THE AGGRESSIVE GREY American squirrel was introduced into England some years ago and has been threatening the demise of the friendly red native variety. But now some chefs have discovered that the American grey is not only delicious (“a cross between duck and lamb”) but promotes ethical eating. “Low in fat and local. Eat a grey and save a red; that’s the message,” says Cornish butcher David Simpson. Selling for about $7 apiece, they are said to be especially tasty fricasséed with cream and walnuts.

A NEW CREDIT CARD over which bosses or parents will have control, allowing them to restrict how much and how often it is used, is on the way from MasterCard. “It will help reduce maverick spending, improve compliance with corporate policies, and simplify accounting,” spells out MasterCard spokesman Steve Abrams.


 “I think something happens with age. And I find this really a lot in what I read from certain art critics. For people who are all about change — people who are supposed to be intellectually and culturally drawn to the idea of change and how the voice of a creative person affects the work on a bigger scale than just the canvas — I would expect a person in that position to have that open mind. It’s only a sign of age that they become so locked in their own rules that they forget that this is what it’s all about” — quoted in Interview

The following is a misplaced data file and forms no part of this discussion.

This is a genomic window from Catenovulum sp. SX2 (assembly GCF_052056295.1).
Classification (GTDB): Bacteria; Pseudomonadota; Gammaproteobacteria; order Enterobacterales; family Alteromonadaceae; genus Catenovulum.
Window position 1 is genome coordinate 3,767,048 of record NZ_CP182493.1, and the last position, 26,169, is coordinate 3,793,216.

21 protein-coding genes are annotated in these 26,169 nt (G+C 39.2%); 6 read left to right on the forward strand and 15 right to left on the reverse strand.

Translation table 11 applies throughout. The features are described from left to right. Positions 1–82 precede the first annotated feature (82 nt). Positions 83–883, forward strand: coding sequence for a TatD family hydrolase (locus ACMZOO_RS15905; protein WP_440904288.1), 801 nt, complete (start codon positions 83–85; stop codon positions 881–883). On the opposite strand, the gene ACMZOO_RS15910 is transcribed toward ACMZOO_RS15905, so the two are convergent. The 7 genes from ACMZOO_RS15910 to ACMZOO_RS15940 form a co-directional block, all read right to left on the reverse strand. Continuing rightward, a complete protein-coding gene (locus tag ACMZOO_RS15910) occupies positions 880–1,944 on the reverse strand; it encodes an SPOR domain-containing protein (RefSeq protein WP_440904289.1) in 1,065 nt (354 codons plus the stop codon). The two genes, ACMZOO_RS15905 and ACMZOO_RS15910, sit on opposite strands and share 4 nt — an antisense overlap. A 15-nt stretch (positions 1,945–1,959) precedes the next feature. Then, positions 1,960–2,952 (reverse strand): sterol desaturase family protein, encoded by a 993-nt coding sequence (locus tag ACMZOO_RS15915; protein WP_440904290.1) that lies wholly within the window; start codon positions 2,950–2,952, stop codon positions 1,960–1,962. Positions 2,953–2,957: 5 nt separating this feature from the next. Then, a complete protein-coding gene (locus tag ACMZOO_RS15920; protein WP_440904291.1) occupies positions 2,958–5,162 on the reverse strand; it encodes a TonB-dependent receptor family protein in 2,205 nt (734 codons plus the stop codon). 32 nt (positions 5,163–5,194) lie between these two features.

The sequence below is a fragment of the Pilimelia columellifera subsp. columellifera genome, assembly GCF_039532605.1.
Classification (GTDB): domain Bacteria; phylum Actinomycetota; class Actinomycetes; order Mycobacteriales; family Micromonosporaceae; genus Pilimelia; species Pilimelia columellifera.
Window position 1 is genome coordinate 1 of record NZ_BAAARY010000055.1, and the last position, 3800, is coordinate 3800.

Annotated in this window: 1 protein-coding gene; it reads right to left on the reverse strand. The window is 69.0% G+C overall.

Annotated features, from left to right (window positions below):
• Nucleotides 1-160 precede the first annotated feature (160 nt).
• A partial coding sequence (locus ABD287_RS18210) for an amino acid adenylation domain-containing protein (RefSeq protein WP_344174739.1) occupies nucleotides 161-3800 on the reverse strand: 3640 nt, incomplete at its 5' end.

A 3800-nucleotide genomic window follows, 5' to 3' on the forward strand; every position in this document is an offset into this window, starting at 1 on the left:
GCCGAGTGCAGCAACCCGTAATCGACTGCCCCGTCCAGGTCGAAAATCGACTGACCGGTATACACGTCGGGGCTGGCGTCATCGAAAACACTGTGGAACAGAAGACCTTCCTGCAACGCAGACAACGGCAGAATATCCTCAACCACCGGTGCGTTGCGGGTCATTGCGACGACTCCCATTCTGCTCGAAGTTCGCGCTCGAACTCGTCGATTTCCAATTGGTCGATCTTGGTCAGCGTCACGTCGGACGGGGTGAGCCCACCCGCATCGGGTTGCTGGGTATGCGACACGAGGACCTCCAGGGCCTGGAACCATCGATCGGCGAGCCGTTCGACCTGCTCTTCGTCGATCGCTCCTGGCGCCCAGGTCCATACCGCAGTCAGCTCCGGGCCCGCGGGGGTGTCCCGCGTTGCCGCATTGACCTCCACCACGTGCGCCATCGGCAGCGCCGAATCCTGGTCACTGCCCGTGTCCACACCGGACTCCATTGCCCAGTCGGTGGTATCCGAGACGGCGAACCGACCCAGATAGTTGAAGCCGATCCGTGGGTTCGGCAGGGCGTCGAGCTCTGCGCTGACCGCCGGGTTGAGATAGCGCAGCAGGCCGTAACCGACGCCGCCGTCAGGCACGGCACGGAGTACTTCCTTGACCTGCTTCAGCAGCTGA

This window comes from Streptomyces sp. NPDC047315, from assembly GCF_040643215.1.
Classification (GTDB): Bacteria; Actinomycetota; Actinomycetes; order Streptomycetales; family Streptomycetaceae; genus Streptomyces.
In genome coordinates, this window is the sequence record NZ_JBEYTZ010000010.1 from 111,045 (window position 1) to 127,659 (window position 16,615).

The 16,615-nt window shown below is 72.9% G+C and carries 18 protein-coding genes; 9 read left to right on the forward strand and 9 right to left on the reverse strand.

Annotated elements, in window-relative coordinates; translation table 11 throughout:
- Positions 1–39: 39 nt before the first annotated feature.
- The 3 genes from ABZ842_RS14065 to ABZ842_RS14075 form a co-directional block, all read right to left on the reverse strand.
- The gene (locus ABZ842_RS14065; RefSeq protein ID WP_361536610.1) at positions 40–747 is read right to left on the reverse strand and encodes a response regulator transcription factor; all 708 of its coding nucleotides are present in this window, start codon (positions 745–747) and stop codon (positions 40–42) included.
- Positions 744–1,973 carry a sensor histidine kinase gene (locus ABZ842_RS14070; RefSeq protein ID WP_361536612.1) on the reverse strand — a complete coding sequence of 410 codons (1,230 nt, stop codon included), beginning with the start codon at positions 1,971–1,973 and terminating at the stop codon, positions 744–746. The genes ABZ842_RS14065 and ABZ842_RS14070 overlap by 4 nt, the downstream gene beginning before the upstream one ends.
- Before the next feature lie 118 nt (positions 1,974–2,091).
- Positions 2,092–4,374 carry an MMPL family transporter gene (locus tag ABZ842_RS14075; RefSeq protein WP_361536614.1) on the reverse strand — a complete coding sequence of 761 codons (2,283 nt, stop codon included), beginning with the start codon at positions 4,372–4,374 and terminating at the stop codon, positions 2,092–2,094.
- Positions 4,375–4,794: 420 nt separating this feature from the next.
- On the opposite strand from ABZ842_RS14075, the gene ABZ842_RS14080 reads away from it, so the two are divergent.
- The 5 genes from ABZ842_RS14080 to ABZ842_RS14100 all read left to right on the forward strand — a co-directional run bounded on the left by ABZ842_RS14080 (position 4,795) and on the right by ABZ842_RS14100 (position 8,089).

THERE WAS A TIME when socially-conscious companies such as Unilever and Sony built “everyday things for everyday folk” or directed their aims to innovation writes Will Hutton.  But if capitalism concentrates only on financial leverage and vast personal gain while scorning the common good, “sooner or later there will be a backlash.” Hutton writes in the Observer that Catholics led by Pope Benedict XVI have been questioning where contemporary capitalism is heading. ”There are a billion Catholics worldwide – not a trivial force if they can be mobilized.”

THE WILCOCK WEB: India’s Sintex Industries has developed a methane digester which can be attached to a toilet and uses the gas to power a washing machine… Scalpers who have bought up most of the hotel rooms near the Republican National Convention in Minneapolis and the Democratic Convention in Denver are asking $800 a night claims U.S. News & World Report …..“You won’t get any doubletalk from me,” said Harry Truman. “I’m either for something or against it”….By squeezing the same amount of Hamburger Helper into a 20% smaller box, General Mills has saved enough paper fiber to take hundreds of delivery trucks off the road….After watching subscribers desert the declining paper in droves, the pathetic Los Angeles Times now offers annual subscriptions for $30 a year….Sierra Designs has created a sleeping bag with a built-in odor repellent triggered by leaving the bag in the sun…..“People who value their privileges above their principles,”  cautioned Dwight Eisenhower, “soon lose both”… GlaxoSmithKline reportedly just paid $720 million to a firm developing a “fountain of youth pill”….Who invented the statute of limitations and why? A free pass if you can hide for long enough….Half a century after Acapulco was the affluent traveler’s hip playground, Mexican president Felipe Calderón pledged $42 million to “rescue” the resort and clean up its sewage-stained beaches….You’re definitely getting old when it always seems to be Saturday again, only a couple of days after every weekend…It is our peculiar duty to love even those who wrong us.” — Marcus Aurelius (AD 120-180)